Students, meet your robot professor. EdX, an educational consortium founded by Harvard and MIT we’ve written about before, has just released new software that grades student papers automatically. The NYT reports:
The EdX assessment tool requires human teachers, or graders, to first grade 100 essays or essay questions. The system then uses a variety of machine-learning techniques to train itself to be able to grade any number of essays or answers automatically and almost instantaneously.
The software will assign a grade depending on the scoring system created by the teacher, whether it is a letter grade or numerical rank. It will also provide general feedback, like telling a student whether an answer was on topic or not.
EdX is making this system available for free online to all schools that want it, and four states are already using a similar program in public high schools. Some like the new technology because it can provide students with instant feedback when human grading can take weeks. Others don’t:
One longtime critic, Les Perelman, has drawn national attention several times for putting together nonsense essays that have fooled software grading programs into giving high marks. He has also been highly critical of studies that purport to show that the software compares well to human graders.
“My first and greatest objection to the research is that they did not have any valid statistical test comparing the software directly to human graders,” said Mr. Perelman, a retired director of writing and a current researcher at M.I.T.
Via Meadia is withholding judgment on this specific implementation, as we haven’t had a chance to play with it. We’ll be enrolling a staffer in an EdX course to have them try to game the system so we can see what all the fuss is about.
And we understand Mr. Perelman’s skepticism. Machine learning has been an area of study for computer scientists for a long time now, and with computers getting ever faster, there have been huge strides made in areas such as data mining and pattern recognition. But these breakthroughs are a far cry from actual artificial intelligence, and as Mr. Perelman’s advocacy group correctly points out, “computers cannot ‘read’”.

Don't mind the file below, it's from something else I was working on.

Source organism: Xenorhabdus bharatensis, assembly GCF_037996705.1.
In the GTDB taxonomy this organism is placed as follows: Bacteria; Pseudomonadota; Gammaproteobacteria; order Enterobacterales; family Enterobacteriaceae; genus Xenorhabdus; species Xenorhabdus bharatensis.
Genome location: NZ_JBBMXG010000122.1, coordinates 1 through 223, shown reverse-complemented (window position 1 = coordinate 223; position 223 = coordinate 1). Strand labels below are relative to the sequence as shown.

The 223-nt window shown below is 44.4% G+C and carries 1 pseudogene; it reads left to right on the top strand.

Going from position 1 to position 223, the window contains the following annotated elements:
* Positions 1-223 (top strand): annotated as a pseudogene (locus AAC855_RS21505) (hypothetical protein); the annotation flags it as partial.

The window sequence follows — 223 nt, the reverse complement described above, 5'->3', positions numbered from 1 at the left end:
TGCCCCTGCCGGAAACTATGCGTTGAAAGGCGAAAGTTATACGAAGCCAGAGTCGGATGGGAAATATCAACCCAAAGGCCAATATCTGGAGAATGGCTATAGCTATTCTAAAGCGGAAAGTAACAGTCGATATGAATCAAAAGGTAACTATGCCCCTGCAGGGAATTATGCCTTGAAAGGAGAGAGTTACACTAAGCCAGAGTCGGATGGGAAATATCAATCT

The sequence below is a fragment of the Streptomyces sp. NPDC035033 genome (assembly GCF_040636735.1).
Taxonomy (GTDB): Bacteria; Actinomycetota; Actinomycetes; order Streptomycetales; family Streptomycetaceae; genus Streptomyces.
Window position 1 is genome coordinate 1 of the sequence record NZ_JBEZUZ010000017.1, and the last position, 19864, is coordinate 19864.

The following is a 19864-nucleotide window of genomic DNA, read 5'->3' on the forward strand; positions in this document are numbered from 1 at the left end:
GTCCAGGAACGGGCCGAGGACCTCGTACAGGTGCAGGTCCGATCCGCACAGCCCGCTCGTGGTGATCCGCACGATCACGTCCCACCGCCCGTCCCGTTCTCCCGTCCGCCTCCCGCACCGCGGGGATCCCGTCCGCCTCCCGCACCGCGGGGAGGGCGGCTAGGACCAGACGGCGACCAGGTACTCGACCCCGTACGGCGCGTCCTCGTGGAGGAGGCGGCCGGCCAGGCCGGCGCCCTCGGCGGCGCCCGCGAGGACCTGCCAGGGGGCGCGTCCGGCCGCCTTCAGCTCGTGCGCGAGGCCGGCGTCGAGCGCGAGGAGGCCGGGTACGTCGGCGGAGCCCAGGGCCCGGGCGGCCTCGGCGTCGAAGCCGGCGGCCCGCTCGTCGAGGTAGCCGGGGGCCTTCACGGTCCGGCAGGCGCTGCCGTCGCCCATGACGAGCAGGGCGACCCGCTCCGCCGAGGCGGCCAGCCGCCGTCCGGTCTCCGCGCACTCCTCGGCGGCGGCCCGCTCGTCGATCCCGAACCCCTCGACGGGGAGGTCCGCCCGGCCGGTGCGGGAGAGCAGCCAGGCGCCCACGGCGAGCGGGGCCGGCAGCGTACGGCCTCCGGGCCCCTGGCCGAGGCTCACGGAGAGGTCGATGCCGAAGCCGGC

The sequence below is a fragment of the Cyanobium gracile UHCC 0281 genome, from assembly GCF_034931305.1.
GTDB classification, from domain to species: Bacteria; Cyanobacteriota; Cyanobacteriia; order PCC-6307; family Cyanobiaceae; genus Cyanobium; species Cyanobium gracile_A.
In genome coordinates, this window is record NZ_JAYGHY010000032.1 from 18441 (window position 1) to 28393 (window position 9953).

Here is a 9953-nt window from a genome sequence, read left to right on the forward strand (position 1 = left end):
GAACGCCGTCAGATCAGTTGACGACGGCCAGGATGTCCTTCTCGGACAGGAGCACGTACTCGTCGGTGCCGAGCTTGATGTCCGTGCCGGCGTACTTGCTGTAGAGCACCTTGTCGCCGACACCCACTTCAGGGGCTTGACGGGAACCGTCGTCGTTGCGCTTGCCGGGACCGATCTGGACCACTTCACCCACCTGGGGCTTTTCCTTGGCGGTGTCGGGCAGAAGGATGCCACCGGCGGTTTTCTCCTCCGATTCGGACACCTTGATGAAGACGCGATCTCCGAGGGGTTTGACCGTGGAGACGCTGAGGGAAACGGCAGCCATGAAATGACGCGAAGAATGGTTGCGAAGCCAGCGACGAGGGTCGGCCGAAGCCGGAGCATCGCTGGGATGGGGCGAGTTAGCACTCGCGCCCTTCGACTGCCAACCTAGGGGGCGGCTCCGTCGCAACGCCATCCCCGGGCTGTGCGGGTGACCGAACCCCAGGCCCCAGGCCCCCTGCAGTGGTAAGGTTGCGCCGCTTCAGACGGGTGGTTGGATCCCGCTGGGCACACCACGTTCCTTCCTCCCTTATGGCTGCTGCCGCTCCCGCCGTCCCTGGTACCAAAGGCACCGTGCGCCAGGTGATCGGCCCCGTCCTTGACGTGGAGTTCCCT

Nevertheless, tools like this have a definite place. The technology will probably never be a full substitute for a human teacher, but as a force multiplier, it could be quite useful. Today’s state-of-the-art algorithms could be good enough for grading short answers in online courses. And in a more traditional university setting, the technology could be used to free up professors for one-on-one mentoring by doing a first pass at grading a large stack of papers.
Either way, this is just another example of the technological disruption that is transforming many industries today, from law to medicine to manufacturing. Whether or not the EdX software itself catches on, innovations like this are going to become an important part of education’s future. There’s no use fighting the inevitable.
[Robot photo from Shutterstock]